Death of Black Woman in Jail Has People Asking, What Happened to Sandra Bland?

Officials in Waller County, Texas, say she hanged herself in her cell on Monday.

(Photo: Sandra Bland/Twitter)

Jul 16, 2015· 2 MIN READ
Culture and education editor Liz Dwyer has written about race, parenting, and social justice for several national publications. She was previously education editor at Good.

It started with a routine traffic stop last Friday afternoon, but on Monday morning, Sandra Bland, a 28-year-old black woman from the suburbs of Chicago, was found dead in a Texas jail cell. Waller County Sheriff Glenn Smith said the cause of death was suicide by hanging. Bland was known for her outgoing nature and enthusiasm, so her friends and family aren’t buying that story—and neither are anti–police brutality activists across the nation.

“The family of Sandra Bland is confident that she was killed and did not commit suicide,” the lawyers for the family wrote in a statement, reported the Chicago Tribune. “The family has retained counsel to investigate Sandy’s death.”

Meanwhile, people across the nation have taken to Twitter, using the hashtags #JusticeForSandra and #WhatHappenedtoSandy—and the incident has become another subject of the #SayHerName hashtag, which tracks the unexplained deaths of black women, who don’t seem to get the same attention as black men who die in police custody. A petition asking U.S. Attorney General Loretta Lynch to take over the investigation into Bland’s death has garnered more than 33,000 signatures.

Bland had recently landed a job at her alma mater, Prairie View A&M, and was in the process of relocating to Prairie View, which is about an hour northwest of Houston. Law enforcement said she was pulled over for failing to use her turn signal while changing lanes. An unidentified bystander filmed two male officers arresting her.

In the footage, Bland can be seen face down on the side of the road with at least one of the officers on top of her. She can be heard telling them, I can’t feel my arms! and You just slammed my head into the ground. Do you not even care about that?” One of the officers then walks toward the person filming and can be heard saying, You need to leave.

Bland was going to be let off with a written warning; however, she was arrested for assault of a public servant after she allegedly kicked one of the officers, according to the sheriff.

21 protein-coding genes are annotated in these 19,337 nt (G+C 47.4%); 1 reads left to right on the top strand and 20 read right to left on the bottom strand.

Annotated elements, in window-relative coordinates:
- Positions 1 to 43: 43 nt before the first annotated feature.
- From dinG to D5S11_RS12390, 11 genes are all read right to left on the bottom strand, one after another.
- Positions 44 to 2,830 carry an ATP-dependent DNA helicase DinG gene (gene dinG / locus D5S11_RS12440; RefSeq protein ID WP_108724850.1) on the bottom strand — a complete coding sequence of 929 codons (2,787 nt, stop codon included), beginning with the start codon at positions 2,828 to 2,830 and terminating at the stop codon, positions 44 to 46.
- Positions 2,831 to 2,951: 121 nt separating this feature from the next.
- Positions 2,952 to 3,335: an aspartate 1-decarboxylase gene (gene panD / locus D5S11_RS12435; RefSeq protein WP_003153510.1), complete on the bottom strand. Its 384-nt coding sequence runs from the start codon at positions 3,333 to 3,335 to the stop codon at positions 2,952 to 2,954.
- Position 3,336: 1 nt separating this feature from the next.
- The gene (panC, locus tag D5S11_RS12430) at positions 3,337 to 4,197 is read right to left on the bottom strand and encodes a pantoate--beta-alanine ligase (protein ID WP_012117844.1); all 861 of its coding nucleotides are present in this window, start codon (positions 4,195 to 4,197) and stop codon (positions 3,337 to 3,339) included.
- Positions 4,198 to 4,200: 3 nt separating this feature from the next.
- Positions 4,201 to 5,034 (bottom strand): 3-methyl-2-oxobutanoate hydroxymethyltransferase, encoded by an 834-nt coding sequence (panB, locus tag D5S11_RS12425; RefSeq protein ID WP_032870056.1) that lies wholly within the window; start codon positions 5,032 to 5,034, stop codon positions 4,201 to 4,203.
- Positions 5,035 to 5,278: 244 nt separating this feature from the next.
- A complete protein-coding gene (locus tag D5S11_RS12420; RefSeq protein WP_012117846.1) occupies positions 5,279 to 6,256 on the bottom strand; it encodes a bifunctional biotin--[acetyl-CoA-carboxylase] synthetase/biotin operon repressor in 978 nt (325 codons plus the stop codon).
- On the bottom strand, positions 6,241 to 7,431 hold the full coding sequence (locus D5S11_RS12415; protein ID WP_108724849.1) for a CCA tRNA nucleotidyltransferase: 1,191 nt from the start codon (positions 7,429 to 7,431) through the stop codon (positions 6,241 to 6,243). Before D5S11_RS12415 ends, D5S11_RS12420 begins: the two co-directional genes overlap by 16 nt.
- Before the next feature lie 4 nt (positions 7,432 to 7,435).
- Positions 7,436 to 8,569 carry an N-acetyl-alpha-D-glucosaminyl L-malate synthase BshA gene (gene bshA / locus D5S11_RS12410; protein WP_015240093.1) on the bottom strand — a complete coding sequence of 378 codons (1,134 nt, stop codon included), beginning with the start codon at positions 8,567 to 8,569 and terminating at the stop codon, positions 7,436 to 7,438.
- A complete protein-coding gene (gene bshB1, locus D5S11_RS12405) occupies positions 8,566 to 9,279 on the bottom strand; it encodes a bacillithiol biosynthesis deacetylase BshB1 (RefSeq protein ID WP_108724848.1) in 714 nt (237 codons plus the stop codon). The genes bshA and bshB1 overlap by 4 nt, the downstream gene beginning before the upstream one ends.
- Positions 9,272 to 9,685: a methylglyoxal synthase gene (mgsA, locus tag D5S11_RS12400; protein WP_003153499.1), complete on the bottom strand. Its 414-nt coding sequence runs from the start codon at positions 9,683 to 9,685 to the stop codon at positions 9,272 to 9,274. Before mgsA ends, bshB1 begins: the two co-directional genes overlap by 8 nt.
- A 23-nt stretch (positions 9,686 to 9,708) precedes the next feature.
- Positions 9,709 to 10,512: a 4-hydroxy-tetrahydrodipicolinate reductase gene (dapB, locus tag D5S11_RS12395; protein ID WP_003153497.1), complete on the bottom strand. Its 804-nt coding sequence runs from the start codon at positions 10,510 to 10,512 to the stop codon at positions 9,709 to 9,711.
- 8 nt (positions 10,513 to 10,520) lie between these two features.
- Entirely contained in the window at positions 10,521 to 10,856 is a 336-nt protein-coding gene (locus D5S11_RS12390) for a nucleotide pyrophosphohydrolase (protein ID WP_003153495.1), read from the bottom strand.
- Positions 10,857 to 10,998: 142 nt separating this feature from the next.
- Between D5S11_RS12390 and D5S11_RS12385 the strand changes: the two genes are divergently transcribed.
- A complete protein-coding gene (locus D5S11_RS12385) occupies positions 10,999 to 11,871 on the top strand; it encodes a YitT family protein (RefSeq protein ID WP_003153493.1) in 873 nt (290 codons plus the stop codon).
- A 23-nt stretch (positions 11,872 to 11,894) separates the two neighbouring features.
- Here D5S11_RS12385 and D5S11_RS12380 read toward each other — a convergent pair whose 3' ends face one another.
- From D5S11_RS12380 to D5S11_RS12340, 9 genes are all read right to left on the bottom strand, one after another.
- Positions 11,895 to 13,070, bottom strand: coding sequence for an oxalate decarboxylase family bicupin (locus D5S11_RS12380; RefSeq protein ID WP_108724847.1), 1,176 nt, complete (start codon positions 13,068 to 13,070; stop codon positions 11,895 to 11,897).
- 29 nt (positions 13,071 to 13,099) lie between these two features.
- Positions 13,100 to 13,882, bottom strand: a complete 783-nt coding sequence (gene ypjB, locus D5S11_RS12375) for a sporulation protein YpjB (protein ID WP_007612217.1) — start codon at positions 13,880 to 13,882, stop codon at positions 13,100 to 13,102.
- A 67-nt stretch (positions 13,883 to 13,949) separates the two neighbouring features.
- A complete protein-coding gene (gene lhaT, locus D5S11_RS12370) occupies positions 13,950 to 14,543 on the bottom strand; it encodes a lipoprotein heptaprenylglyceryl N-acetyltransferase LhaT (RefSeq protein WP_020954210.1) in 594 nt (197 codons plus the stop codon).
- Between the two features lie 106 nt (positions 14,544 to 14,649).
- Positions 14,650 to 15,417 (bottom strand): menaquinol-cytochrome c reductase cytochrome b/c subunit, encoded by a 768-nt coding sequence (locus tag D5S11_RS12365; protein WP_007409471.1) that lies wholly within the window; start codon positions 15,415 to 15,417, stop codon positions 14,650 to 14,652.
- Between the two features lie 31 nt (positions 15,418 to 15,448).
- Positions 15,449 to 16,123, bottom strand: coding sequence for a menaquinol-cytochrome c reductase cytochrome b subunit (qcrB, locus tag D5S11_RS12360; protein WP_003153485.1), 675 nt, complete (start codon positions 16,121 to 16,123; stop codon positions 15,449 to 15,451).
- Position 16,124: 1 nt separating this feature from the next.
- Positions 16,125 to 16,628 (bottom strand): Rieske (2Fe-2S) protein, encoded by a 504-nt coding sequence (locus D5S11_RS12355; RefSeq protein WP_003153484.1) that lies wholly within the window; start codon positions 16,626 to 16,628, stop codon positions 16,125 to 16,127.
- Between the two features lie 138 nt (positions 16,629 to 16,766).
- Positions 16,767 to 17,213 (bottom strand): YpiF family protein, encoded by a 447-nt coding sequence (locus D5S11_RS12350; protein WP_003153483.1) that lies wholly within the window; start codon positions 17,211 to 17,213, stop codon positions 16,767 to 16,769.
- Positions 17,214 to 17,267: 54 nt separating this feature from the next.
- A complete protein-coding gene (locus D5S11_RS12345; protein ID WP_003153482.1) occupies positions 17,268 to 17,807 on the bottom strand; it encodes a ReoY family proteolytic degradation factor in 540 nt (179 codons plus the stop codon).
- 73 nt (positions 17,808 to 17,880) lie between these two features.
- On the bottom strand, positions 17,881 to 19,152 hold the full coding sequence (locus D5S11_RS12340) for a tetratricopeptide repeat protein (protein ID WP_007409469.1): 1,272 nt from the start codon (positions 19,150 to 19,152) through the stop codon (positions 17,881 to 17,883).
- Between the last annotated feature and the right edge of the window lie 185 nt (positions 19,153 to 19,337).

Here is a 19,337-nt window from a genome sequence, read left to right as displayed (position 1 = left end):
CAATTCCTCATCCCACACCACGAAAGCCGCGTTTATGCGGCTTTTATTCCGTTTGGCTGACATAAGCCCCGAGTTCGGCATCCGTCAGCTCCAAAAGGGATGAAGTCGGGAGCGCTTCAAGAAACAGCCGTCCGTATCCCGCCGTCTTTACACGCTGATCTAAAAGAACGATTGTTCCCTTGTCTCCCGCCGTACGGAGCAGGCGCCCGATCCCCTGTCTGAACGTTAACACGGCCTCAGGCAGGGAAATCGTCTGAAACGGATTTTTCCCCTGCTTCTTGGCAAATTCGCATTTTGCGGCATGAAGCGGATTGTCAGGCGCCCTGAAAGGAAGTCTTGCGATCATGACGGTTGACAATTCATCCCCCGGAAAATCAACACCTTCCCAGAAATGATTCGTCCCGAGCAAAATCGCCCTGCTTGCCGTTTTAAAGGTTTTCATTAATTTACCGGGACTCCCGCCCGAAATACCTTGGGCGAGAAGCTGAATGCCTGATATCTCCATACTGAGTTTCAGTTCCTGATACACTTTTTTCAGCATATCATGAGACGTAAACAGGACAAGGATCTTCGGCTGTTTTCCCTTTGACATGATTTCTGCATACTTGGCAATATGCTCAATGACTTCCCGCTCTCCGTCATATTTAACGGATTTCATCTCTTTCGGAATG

“The next thing we (the general public) know for sure is that on Monday, July 13, 2015 at 9 a.m., local police said they found Sandra Bland dead,” reads the petition.

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Bland’s death comes as the protests for Freddie Gray, the 25-year-old black man who died in April while in the custody of the Baltimore Police Department, are still fresh in the minds of many Americans. The city burned as people marched for justice and called for an independent investigation into Gray’s death. In May, Marilyn Mosby, Baltimore’s chief prosecutor, announced that the six officers involved in Gray’s arrest would face a variety of charges, including second-degree murder, manslaughter, and assault. Gray, said Mosby, committed no crime.

Protesters may have good reason to be suspicious of what theyve been told about Blands death. In 2007, Smith was suspended from his job as chief of police in Hempstead, Texas, owing to documented cases of racism. He was fired from the position in 2008. This also isn’t the first time a person arrested for allegedly assaulting a police officer has been found dead in the Waller County Jail. In 2012, James Harper Howell IV was found hanging in his cell. Law enforcement officials said that was a suicide too.

“On the day he was found hanging,” the Houston Chronicle reported, “he had been sitting in the day room by himself watching television. Jailers had routinely checked on him. He spoke with jailers and gave no indication he would engage in suicidal behavior.”

Americans who believe black lives matter and want answers in Bland’s death are beginning to rally in Waller County. Rhys Caraway, a 24-year-old Houston resident, has been camped outside the jail since Wednesday morning with a sign asking, “What Happened to Sandra Bland?”

“I didnt know her, but I know people who know her,” he wrote to TakePart. Caraway was motivated to start his vigil outside the jail because law enforcement officials “need to feel our physical presence here and not just on social media.” Caraway wrote that three or four other people have joined him over the past two days, and a rally at the jail is slated for Friday morning.

It’s likely Bland, who sometimes tweeted her support of the "Black Lives Matter" movement, would have felt proud of Caraway’s activism. Video footage of Bland is making the rounds on Twitter in which she talks about how powerful social media platforms are as an activism tool, and how people don’t have to wait for charismatic leaders. “Start with your own home,” says Bland in the poignant clip. “Start with you.”